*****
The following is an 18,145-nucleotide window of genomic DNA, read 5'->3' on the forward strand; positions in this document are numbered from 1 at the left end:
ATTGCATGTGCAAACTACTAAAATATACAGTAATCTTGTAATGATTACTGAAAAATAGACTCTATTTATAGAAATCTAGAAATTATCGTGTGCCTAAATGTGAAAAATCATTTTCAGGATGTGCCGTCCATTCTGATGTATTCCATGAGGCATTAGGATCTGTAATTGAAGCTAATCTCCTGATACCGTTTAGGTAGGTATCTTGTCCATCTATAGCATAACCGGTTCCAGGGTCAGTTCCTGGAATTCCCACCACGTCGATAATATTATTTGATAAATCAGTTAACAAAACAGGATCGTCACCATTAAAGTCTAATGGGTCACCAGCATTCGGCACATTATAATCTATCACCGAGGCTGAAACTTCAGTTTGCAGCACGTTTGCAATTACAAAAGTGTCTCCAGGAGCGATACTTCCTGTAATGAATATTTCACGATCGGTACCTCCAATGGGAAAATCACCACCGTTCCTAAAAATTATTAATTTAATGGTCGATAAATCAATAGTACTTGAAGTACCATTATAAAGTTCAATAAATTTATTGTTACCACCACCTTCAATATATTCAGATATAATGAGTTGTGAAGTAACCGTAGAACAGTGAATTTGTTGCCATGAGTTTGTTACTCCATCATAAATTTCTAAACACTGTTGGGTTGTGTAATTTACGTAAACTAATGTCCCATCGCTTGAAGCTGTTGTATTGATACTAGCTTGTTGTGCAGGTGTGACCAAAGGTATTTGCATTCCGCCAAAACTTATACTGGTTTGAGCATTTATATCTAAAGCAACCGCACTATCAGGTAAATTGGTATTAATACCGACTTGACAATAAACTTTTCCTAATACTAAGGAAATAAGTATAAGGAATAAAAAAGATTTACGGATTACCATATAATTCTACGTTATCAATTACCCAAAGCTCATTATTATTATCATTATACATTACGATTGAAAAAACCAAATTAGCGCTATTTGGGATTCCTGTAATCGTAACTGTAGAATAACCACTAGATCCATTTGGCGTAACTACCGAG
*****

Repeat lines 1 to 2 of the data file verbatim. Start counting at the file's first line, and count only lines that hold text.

The following is an 18,145-nucleotide window of genomic DNA, read 5'->3' on the forward strand; positions in this document are numbered from 1 at the left end:
ATTGCATGTGCAAACTACTAAAATATACAGTAATCTTGTAATGATTACTGAAAAATAGACTCTATTTATAGAAATCTAGAAATTATCGTGTGCCTAAATGTGAAAAATCATTTTCAGGATGTGCCGTCCATTCTGATGTATTCCATGAGGCATTAGGATCTGTAATTGAAGCTAATCTCCTGATACCGTTTAGGTAGGTATCTTGTCCATCTATAGCATAACCGGTTCCAGGGTCAGTTCCTGGAATTCCCACCACGTCGATAATATTATTTGATAAATCAGTTAACAAAACAGGATCGTCACCATTAAAGTCTAATGGGTCACCAGCATTCGGCACATTATAATCTATCACCGAGGCTGAAACTTCAGTTTGCAGCACGTTTGCAATTACAAAAGTGTCTCCAGGAGCGATACTTCCTGTAATGAATATTTCACGATCGGTACCTCCAATGGGAAAATCACCACCGTTCCTAAAAATTATTAATTTAATGGTCGATAAATCAATAGTACTTGAAGTACCATTATAAAGTTCAATAAATTTATTGTTACCACCACCTTCAATATATTCAGATATAATGAGTTGTGAAGTAACCGTAGAACAGTGAATTTGTTGCCATGAGTTTGTTACTCCATCATAAATTTCTAAACACTGTTGGGTTGTGTAATTTACGTAAACTAATGTCCCATCGCTTGAAGCTGTTGTATTGATACTAGCTTGTTGTGCAGGTGTGACCAAAGGTATTTGCATTCCGCCAAAACTTATACTGGTTTGAGCATTTATATCTAAAGCAACCGCACTATCAGGTAAATTGGTATTAATACCGACTTGACAATAAACTTTTCCTAATACTAAGGAAATAAGTATAAGGAATAAAAAAGATTTACGGATTACCATATAATTCTACGTTATCAATTACCCAAAGCTCATTATTATTATCATTATACATTACGATTGAAAAAACCAAATTAGCGCTATTTGGGATTCCTGTAATCGTAACTGTAGAATAACCACTAGATCCATTTGGCGTAACTACCGAG